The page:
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Turbot is a flat fish with pure white flesh that is highly prized for its texture and flavour – a delicacy since Roman times, it is a favourite of that great seafood chef Rick Stein.
A large left-eyed flatfish, wild turbot (Scophthalmus maximus) is mainly found in sandy shallow waters throughout the Mediterranean, the Baltic Sea, the Black Sea and the North Atlantic, where it lives quietly on the ocean floor.
European turbot has an asymmetrical disk-shaped body, and has been known to grow up to 100 cm (39 in) long and 25 kg (55 lb) in weight; however wild stocks have been depleted in recent years, and landings are now unpredictable in size and quality.
In its natural habitat turbot lives a sedentary life, and it is ideally suited to land-based farming in pristine sea water; it is already successfully farmed in several countries, including Scotland.
Now Michael Flanagan and Raymond Mairs’ turbot farm, Achill Island Turbot (+ 353 (0)98 47023; www.achillislandturbot.ie), at Bunnacurry on Achill Island, Co Mayo, looks set to become important in Ireland and beyond, as their top quality fresh turbot have taken the Irish the market by storm and the new facility is expected to reduce pressure on wild stocks.
Achill Island Turbot was established in 2008 with the objective of creating a world class recirculation aquaculture facility on the island; the recirculation system used has no negative impact to the surrounding environment and there is no visual impact on the sea coast.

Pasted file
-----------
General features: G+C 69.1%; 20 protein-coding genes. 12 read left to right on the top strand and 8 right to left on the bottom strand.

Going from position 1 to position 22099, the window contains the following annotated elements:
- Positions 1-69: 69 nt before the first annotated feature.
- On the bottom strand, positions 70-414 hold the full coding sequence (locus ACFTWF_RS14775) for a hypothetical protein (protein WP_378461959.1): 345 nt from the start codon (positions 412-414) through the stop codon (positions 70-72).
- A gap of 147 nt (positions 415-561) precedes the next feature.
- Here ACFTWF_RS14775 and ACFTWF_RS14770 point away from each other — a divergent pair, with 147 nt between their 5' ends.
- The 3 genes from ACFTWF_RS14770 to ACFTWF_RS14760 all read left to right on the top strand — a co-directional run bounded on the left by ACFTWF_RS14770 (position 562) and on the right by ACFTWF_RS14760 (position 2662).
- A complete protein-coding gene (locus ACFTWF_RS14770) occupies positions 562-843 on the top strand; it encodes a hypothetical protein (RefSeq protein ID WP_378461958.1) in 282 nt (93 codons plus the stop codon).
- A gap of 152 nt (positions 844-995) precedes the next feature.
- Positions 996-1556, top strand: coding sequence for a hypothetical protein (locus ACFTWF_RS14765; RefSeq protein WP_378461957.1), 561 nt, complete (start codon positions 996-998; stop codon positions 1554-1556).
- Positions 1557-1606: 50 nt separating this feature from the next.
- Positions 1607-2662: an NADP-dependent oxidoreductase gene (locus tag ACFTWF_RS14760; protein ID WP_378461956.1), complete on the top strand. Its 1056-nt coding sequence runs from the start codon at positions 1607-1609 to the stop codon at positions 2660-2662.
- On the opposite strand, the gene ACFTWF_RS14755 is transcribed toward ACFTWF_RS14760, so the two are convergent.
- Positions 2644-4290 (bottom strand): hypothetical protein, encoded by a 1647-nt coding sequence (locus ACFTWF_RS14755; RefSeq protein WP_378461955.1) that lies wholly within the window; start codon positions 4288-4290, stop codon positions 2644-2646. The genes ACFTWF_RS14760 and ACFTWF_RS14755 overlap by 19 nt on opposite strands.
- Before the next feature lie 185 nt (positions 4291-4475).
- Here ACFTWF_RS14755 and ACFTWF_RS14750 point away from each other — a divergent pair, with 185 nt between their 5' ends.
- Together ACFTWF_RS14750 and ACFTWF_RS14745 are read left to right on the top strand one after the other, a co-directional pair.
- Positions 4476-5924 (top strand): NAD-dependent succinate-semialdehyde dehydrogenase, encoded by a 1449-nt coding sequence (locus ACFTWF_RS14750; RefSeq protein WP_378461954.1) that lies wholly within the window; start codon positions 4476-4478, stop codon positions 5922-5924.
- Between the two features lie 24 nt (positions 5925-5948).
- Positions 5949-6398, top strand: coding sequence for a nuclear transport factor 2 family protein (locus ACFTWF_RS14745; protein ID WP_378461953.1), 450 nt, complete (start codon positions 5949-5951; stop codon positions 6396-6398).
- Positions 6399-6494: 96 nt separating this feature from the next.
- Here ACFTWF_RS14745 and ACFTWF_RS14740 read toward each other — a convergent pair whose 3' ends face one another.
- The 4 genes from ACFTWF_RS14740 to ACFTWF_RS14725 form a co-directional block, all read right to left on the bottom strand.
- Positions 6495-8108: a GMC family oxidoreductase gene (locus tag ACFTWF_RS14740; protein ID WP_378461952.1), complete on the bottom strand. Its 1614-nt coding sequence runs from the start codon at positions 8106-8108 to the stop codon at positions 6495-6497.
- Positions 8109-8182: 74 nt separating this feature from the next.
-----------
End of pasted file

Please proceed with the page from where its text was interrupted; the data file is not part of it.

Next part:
Udaras na Gaeltachta has been a strong supporter of the business from the outset and BIM, the Irish Sea Fisheries Board, continue to work with the company to develop their business potential.
Sustainability is at the heart of the project and the quality fish they produce has been warmly welcomed, notably by Euro-Toques chefs.
In October 2010 members of this prestigious chefs’ association organised a trip to Co Mayo, to visit the farm and to taste the fish at the Westport seafood restaurant An Port Mór, where owner-chef Frankie Mallon prepared a special lunch to celebrate the arrival of the first Achill Island Turbot harvest.
Turbot in Tarragon and Soured Cream Sauce
Try using Achill Island Turbot for this easy dish if you can get it. Whatever the source choose larger fish if possible, as you would with any flat fish, so that you get nice chunky fillets.
As with other flat fish, turbot will yield four fillets, of which the upper two will be thicker. If turbot is unavailable, other flat fish such as John Dory or brill would be good alternatives; although not as sweetly flavoured as turbot, brill is also a fine fish and can be good value too.
It is quite difficult to distinguish a large brill from turbot but running your finger over the skin will soon tell you which is which as turbot have little lumps on their skin.
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